Peeling the Onion: What is our additional play for launching new product AB, based upon our Option B choice – Use a Beta test campaign with known customers: using Option Solving?

We used option solving recently to help a group of business executives resolve their optimum play for launching their new product AB. They opted for Option B: Pursue a Beta test with known customers. However, they weren’t entirely clear on the best approach to do this, so they agreed to Peel the Onion and search for a sub-optional solution.

With this in mind and already being familiar with the option solving technique, they created a fresh question as follows: “What is our optimum play for launching a new product based upon Option B – Pursue a Beta campaign with known customers; considering 1) it’s a well-proven, extraordinary product, 2) we have limited financial resources, 3) have limited people resources, and 4) we have limited current customer plays?” They used the same considerations because they matched the situation.

Using this redefined question, they drafted two yin and yang “bookends” to aid their creativity toward producing a range of viable options. The new bookends they chose were: “Use shot-gun approach” and “Give a financial incentive for participation.” Such option-framers help to focus participants’ brilliant intuitive minds, which can easily be distracted, so as to figure out their most likely and realistic options – see our Latest Worked Example.

Since they were challenged to come-up with at least five realistic options for their ultimate consideration, they produced six. This stretched their thinking in the broadest sense and induced further creative ideas.  Look at our Latest Example and you will see that their six options – one of them is: “Option D – Email special invitation to focused listing with an inducement offer.”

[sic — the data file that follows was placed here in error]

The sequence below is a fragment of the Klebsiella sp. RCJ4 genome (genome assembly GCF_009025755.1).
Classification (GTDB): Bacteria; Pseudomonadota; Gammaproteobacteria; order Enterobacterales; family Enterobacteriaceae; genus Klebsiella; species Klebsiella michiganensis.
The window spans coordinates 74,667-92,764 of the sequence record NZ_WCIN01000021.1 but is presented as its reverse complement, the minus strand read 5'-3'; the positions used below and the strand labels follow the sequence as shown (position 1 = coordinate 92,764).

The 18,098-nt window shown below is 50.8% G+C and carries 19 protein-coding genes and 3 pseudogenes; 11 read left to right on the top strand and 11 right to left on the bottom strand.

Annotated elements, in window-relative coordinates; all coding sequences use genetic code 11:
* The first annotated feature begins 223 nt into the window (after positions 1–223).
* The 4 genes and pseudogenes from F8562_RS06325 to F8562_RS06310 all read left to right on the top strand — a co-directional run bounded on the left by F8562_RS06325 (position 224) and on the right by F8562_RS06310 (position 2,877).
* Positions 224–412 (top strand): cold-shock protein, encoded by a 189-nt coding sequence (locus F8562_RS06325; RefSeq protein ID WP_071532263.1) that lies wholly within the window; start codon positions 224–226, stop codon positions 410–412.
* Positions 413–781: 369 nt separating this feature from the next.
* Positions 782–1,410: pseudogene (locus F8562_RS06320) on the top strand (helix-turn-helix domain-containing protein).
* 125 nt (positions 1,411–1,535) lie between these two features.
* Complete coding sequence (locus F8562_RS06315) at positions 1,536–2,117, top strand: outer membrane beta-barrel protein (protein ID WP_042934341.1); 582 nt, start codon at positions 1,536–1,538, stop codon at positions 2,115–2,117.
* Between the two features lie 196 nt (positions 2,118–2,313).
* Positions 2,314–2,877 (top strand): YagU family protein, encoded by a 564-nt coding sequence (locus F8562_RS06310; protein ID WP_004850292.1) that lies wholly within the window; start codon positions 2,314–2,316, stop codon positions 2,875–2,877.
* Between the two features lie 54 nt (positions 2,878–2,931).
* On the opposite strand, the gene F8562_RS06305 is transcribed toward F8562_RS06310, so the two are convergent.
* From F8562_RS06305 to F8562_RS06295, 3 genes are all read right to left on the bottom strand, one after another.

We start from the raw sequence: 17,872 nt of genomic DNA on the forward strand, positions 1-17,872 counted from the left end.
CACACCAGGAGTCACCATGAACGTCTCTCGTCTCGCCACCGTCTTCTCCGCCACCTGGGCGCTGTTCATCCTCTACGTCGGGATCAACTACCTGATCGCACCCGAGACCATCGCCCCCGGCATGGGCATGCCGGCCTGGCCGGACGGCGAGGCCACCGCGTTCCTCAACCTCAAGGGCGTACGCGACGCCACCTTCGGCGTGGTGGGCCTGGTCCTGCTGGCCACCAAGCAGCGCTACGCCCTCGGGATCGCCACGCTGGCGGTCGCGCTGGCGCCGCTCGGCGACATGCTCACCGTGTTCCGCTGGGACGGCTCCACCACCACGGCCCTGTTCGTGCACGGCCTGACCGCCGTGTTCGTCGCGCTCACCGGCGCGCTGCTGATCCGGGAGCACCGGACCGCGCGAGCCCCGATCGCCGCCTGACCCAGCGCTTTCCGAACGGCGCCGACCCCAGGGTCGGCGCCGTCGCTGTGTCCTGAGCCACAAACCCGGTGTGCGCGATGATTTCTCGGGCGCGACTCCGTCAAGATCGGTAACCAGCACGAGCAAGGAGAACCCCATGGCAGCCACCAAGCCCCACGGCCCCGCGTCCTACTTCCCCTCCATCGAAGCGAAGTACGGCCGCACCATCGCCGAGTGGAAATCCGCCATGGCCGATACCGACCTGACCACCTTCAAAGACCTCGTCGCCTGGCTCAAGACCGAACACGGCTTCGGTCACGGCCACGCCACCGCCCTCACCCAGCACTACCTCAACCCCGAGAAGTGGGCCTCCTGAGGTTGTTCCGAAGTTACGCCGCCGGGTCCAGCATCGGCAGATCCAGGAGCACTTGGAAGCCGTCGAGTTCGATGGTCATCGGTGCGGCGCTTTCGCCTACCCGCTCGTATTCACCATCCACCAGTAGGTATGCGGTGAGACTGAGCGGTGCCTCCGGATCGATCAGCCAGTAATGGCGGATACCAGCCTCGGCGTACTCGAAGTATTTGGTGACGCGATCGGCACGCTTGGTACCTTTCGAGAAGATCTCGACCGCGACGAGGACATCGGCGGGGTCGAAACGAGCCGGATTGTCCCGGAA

Now they had their “pictogram” drawn out, indicating their range of launch options, they set it aside to allow for some emotional distancing. Emotional distancing would allow their intuitive minds to sub-consciously ponder their six options, while doing other things, and enable them to be more objective when they returned to it.

When they reviewed this pictogram at the moment they returned to it – since their intuition enjoys pictures – their intuitive choice quickly came to mind. At this point, they followed-through on their option-decision, while everything was still fresh and top-of-their-minds. Hence they figured out a specific game-plan to implement it. Which option would you have chosen, if you were in their shoes?

If you have an example of your own, please share it with this blogger, through the COMMENTS area.  Thanks Option Solving. (NOTE: Next posting will be in two weeks time: “What should be the optimum amount of time for participants to ponder survey questions?” Let’s have your COMMENTS or go to to connect with the blogger. Also consider buying the book: “Smart Decisions: Goodbye Problems, Hello Options” through


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